Nick Johnson was the difference against San Diego State. Again.
Arizona’s junior leader led the Wildcats to a 69-60 win over host San Diego State on Thursday night in what coach Sean Miller referred to as a victory the team will remember all season.
In truth, it’s probably one many — including some on the NCAA selection committee — will look to when seedings are announced in March.
Is it still too early to talk about the postseason already? Probably, but big wins are big wins, even when you’re the No. 6 team in the country. The Wildcats are now 3-0.
“I’m proud of our team and I’m proud of our program,” Miller said after the game on CBS’s telecast. “A lot of teams don’t go and play true road games (in November) in this atmosphere and win. To me, it’s something that will last the entire season. We had to earn everything.”
Arizona did, dominating San Diego State on the boards and on defense. The Wildcats won the rebounding battle 39-28 and held the Aztecs to 36 percent shooting from the floor (18-50). Cutting back on turnovers in the second half also helped. Arizona finished with 11 turnovers overall but just three in the final 20 minutes.
“It’s a big reason why we won the game,” Miller said on his postgame radio show. “Any time you play San Diego State, who has the most rebounds has a huge advantage.”
Arizona led wire to wire but got a little scare late in the second half when San Diego State, which had been down by 12, made a run to make it 62-58. But freshman phenom Aaron Gordon, who finished with 16 points (12 in the first half) dunked on an inbound pass from T.J. McConnell with 1:21 left to give Arizona some cushion at 64-58.
From there, it was all Johnson, who was calm and composed, tying a career high with 23 points. He hit four consecutive free throws in the final 38 seconds to seal the win. It may not have been as dramatic as last year, when he secured Arizona’s 68-67 win over San Diego State in Hawaii with a last-second block on what appeared to be an easy layup, but it was still a clutch performance.
“Nick played like the poised upperclassman that he is,” Miller said. “He made some big free throws, and I thought he made some of the biggest plays in the game.”
Arizona played on a tightrope with Gordon and Brandon Ashley in foul trouble most of the game. Reserve Rondae Hollis-Jefferson eventually fouled out while Johnson, Gordon, Ashley and center Kaleb Tarczewski finished the game with four fouls.
“We obviously fouled, and we’ll have to take a look at it and correct it and make sure we’re not putting us at risk when you’re in dire straits in foul trouble through the game,” Miller said.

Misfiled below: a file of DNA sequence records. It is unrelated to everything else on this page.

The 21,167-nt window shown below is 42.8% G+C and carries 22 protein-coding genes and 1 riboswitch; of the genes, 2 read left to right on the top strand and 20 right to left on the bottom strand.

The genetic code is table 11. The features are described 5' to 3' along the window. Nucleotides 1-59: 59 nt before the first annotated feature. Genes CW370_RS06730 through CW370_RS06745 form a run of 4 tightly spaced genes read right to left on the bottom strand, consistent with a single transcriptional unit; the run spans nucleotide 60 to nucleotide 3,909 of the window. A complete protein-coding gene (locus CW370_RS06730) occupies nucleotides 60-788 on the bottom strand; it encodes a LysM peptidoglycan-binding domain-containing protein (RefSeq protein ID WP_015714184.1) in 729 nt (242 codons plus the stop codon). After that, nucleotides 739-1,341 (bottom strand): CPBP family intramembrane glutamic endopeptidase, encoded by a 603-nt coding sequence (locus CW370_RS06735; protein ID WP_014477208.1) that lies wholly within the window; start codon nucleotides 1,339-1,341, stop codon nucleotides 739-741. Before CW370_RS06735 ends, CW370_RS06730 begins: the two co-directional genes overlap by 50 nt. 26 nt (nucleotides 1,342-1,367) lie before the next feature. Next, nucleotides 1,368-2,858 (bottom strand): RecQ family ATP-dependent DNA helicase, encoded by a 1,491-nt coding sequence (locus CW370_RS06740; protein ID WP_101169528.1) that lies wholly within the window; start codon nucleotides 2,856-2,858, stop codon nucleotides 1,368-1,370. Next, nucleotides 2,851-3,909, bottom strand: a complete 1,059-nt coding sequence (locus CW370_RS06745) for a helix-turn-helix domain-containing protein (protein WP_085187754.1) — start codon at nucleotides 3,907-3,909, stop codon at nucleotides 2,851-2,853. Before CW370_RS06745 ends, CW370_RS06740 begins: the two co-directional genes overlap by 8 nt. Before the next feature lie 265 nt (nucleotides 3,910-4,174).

San Diego State outscored Arizona 20-16 from the free-throw line. Despite the deficit, Miller was pleased with the Wildcats’ 16-of-22 performance at the line after they struggled in that area in their first two games. And it was just enough in a tough game in a tough environment.
Not coincidentally, Miller had told his players earlier in the day that, being a big game, they had to be prepared. But that was unlikely to be much of a problem for Arizona given that three starters — Johnson, Ashley and Tarczewski — were pivotal in the run to the Sweet 16 a season ago.
“Our guys have confidence … they have played in huge momentum games,” Miller said. “The Diamondhead Classic a year ago (being one). I’m not worried about that, about our players from that perspective. We, as a team, just need to get better. We have a lot to get better at. Our depth has to continue to emerge. Guys have to come off and play well.”
Speaking of depth, concerns about a short bench came to fruition against San Diego State, as Miller stuck with an eight-man rotation despite the foul trouble.
Miller went out of his way to laud Tarczewski, a 7-footer who limited 6-foot-8 Josh Davis to two points and a 1-for-7 effort from the field. Davis, a transfer from Tulane, was expected to play a big role for the Aztecs against the Wildcats. Instead, he was a nonfactor.
“From a defensive perspective, (Tarczewski’s) size doesn’t show up on the stat sheet,” Miller said, “but I thought he had a real impact.”
While Johnson and Tarczewski got most of the postgame attention, Gordon kept Arizona in front in the first half in a game in which he looked every bit as good as advertised. He had 12 points, six coming on two deep 3-pointers, to help the Wildcats build a first-half lead they never relinquished.
“Aaron was terrific, (but) it didn’t seem he played 31 minutes,” Miller said, referring to Gordon’s foul trouble. “It seemed like he played 24, 25. He’s obviously a special player.”